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Old 07-29-2014, 05:29 AM
 
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I must admit I'm boggled - 9 replies so far and no one has mentioned self-driving cars.

Perhaps because that doesn't fit into the narrative of doomed boomers and doomed suburbs.

I suspect the trend of multi-generational hoouseholds will continue. There will be grandkids to help with the driving as well. Decentralization of stores perhaps? Dollar stores are popping up even in rural locations. Not necessarily walkable but a closer drive is less intimidating.

 
Old 07-29-2014, 06:49 AM
 
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Quote:
Originally Posted by creeksitter View Post
I must admit I'm boggled - 9 replies so far and no one has mentioned self-driving cars.

Perhaps because that doesn't fit into the narrative of doomed boomers and doomed suburbs.

I suspect the trend of multi-generational hoouseholds will continue. There will be grandkids to help with the driving as well. Decentralization of stores perhaps? Dollar stores are popping up even in rural locations. Not necessarily walkable but a closer drive is less intimidating.
Actually, self-driving cars could accelerate a suburban decline. Seeing as how the cars would be able to be called for, rather than parked at the doorstep, giant parking lots and big driveways and garages could become a thing of the past as self-driving cars zip between destinations for different people. Parking would become less of a problem, as these self-driving cars would be constantly on the move, and likely would only be stored for a short time. Thus, areas that cater to a lot of parking (the burbs) might see a drastic shift in how they are set up.
 
Old 07-29-2014, 06:59 AM
 
Location: Pittsburgh, PA (Morningside)
12,436 posts, read 11,937,287 times
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Quote:
Originally Posted by creeksitter View Post
I must admit I'm boggled - 9 replies so far and no one has mentioned self-driving cars.

Perhaps because that doesn't fit into the narrative of doomed boomers and doomed suburbs.
While I agree in the longer run self-driving cars will be a huge boon for the elderly I expect that Boomers will be the ones most suspicious of the technology in general, which will limit uptake in the shorter term. Also, they're not expected to be truly universal until 2035 or so. By this time many of the oldest boomers will have either passed on or have other issues besides mobility which will limit the uptake.

Quote:
Originally Posted by OuttaTheLouBurbs View Post
Actually, self-driving cars could accelerate a suburban decline. Seeing as how the cars would be able to be called for, rather than parked at the doorstep, giant parking lots and big driveways and garages could become a thing of the past as self-driving cars zip between destinations for different people. Parking would become less of a problem, as these self-driving cars would be constantly on the move, and likely would only be stored for a short time. Thus, areas that cater to a lot of parking (the burbs) might see a drastic shift in how they are set up.
A suburb is still a suburb even if you can take out the parking. And redoing old infrastructure (especially road patterns) is incredibly expensive (not to mention basically impossible without a lot of imminent domain).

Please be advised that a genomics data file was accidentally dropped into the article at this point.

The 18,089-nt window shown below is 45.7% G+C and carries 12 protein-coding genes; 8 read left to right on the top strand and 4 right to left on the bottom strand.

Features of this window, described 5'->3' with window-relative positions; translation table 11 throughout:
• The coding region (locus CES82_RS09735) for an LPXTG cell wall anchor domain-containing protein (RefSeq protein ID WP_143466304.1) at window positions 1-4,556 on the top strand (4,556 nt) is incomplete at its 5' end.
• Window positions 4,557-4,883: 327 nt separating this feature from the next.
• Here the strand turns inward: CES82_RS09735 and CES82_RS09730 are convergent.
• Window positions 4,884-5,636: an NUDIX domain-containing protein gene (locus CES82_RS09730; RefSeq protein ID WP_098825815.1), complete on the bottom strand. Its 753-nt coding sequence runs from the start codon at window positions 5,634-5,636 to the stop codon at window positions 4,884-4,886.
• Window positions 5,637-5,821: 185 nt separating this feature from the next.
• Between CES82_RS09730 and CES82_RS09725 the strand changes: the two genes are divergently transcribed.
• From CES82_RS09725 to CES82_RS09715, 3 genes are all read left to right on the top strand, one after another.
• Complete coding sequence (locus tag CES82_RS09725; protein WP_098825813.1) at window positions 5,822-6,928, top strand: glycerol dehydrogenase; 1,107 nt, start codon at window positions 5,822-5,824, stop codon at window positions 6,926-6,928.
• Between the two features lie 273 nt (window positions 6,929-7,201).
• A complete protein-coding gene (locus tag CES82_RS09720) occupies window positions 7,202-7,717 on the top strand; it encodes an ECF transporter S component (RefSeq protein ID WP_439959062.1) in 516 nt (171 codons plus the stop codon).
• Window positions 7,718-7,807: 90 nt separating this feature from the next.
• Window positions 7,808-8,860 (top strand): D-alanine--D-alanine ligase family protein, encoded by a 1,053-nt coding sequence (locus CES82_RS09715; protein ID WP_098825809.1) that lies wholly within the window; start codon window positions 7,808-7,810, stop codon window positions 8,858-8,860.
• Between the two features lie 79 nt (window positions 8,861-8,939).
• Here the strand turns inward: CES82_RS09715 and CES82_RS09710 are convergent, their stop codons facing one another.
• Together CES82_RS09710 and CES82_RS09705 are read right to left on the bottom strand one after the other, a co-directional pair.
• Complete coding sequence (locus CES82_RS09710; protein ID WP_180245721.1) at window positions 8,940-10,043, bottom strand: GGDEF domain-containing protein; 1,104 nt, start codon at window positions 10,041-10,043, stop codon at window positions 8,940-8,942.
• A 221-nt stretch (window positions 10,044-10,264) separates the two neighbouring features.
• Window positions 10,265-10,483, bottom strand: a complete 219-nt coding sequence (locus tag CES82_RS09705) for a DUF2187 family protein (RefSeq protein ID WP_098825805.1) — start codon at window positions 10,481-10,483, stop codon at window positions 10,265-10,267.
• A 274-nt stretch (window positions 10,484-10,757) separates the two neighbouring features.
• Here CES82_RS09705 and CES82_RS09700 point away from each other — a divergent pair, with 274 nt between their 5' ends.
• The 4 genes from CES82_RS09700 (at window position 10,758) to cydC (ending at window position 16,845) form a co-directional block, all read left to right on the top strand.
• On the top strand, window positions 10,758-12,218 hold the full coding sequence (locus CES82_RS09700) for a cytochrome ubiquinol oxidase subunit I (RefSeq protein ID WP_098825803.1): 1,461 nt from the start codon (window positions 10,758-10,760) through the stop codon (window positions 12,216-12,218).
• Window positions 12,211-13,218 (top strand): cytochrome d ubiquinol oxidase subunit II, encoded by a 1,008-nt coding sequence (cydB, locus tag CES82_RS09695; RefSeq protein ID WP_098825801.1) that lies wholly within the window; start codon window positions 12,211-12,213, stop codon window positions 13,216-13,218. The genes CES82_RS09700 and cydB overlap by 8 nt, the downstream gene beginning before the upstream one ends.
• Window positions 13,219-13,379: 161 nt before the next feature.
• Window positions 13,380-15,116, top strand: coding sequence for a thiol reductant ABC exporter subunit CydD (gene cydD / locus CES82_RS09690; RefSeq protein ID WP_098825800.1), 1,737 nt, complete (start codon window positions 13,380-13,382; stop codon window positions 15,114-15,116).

It's a bit outside of the purposes of the thread, but I'd guess in the "self-driving" world old residential neighborhoods would look pretty much the same. Commercial, office, and any remaining industrial areas, however, will look quite different. I wouldn't be surprised if more urban-style mixed-use infill becomes near universal in such areas - which of course can include new options for seniors closer to their old homes.
 
Old 07-29-2014, 07:14 AM
 
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Quote:
Originally Posted by Katiana View Post
^^LOL, The Atlantic!That's worse than Forbes! The comments are interesting, keeping in mind they're from people who actually choose to read that rot. I'm not into soothsayers and seers. I know a few single women who've slightly downsized, but I know none who've always lived in the burbs, including Boulder, who have moved to Denver. The ones I know continue to live in single-family homes, though with smaller yards.
yeah, yeah . . . ad hominem . . . you don't know someone so it must not be a problem.

But from your reply here it wouldn't appear that you really understand what the issue here is. It's not something that is happening now. It's a something that will be a problem in 20 years when boomers start to meet their maker en masse.
 
Old 07-29-2014, 07:30 AM
 
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Quote:
Originally Posted by drive carephilly View Post
Forbes isn't known for great writing but just because you're unfamiliar with it doesn't mean that it isn't a real problem. There's been quite a bit written about it over the last 2 years.

There's only one paragraph on the "solution" because there really aren't any. In 20 years there will be a major glut of housing in neighborhoods that are less and less appealing - mostly because of commute times and energy costs. There's not much you can change about either of those things except to keep boomers from dying, spend trillions on transportation and make energy cheaper. Good luck with that.
The only "real" solution the article recommended was getting out NOW. My parents are in their early-to-mid 60s, living in a 3000 sq ft house in the suburbs by themselves, and I worry. They're never going to turn it into co-housing or condos or anything (even if it was a workable solution it would be more expensive than just short-selling.) And it largely won't be workable because the one major cultural factor the article didn't mention is that Gen Xers and Millenials by and large don't WANT to live in those neighborhoods. Even if the housing was more appropriately sized/priced, the cul-de-sac just doesn't have the same cultural appeal that it used to.